Sunday, September 25, 2011

Cesar Franck - Symphony In D Minor

César Franck (1822-1890) was a Belgian composer who was also an organist, pianist and a teacher in Paris for many years.  He took French citizenship in 1872 upon his professorial appointment at the Paris Conservatoire.

Franck was a child prodigy and gave his first public recitals in 1834 when he was twelve. He also began composing early, but due to harsh criticism of his works he ceased composing and concentrated on the organ and his teaching duties. He became a virtuoso on the organ and a master at improvisation, and was hired by an organ manufacturer to demonstrate their instruments.

With his tenure as Professor Of Organ at the Conservatoire, Frank renewed his efforts at composition and during the last eighteen years of his life he composed the works which he is known for.  The Symphony In D Minor was composed in 1886-1888 and combines  cyclic form of composition (a technique much used by Liszt and Wagner and some French composers) with a decidedly German style of orchestration. The first theme heard when the piece begins is the kernel upon which the entire symphony is built.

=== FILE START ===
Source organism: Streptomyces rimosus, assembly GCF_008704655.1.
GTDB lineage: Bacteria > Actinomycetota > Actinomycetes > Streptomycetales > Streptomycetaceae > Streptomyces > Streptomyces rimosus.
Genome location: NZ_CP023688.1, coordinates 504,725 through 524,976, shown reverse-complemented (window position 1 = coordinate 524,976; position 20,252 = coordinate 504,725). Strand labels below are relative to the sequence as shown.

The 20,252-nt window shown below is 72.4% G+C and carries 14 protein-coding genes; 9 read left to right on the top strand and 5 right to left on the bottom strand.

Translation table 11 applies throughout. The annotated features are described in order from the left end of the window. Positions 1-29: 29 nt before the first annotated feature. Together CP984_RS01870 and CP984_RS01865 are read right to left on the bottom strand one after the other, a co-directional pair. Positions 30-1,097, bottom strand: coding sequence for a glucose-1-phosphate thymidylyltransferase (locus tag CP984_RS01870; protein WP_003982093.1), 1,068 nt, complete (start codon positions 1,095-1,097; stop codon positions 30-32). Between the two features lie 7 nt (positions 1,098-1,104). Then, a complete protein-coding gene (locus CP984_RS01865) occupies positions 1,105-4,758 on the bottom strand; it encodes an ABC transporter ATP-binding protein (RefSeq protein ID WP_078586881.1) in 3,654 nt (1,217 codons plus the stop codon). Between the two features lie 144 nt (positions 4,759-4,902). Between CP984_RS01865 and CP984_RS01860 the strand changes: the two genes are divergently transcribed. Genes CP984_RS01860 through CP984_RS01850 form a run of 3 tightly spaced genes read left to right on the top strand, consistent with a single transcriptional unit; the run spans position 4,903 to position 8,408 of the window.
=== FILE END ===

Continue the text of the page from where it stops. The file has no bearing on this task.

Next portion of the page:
The politics of the time lead to very harsh criticism of the Symphony when it was premiered. A Symphony by a Frenchman written in a German style of orchestration was not conducive to good reviews so soon after the Franco-Prussian war, especially from any professor or composer that was associated with the conservative Paris Conservatoire.  But the quality of the music was more than enough to outlast the negative political attacks.


  1. Good notes. The definitive reading of this symphony is by Zubin Mehta and the Berlin Philharmonic followed by Leonard Bernstein and Orchestre Nationale de France and Royal Concertgebouw Amsterdam under Karel Ancerl.

  2. this is so unbelievably epic and beautiful, like dramatic colorful waves... wow, i absolutely love it and really looking forward playing it. I will try to drop by soon and let you know how i am loving it and exploring it....;-º anjie skaya

  3. This was the beginning of my musical career. At age 12 I was captivated by this beautiful masterpiece. In college I heard great jazz, met Louis Armstrong, and became a professional trumpet player for some 60 years. The key of D minor is still my favorite especially for the blues. Franck was, to me, a blues man, and I hear him in Gershwin's Rhapsody in Blue, in Mingus, Ellington, Mahalia, and many great blues players. His lovely chromatics are essential to me. Fred James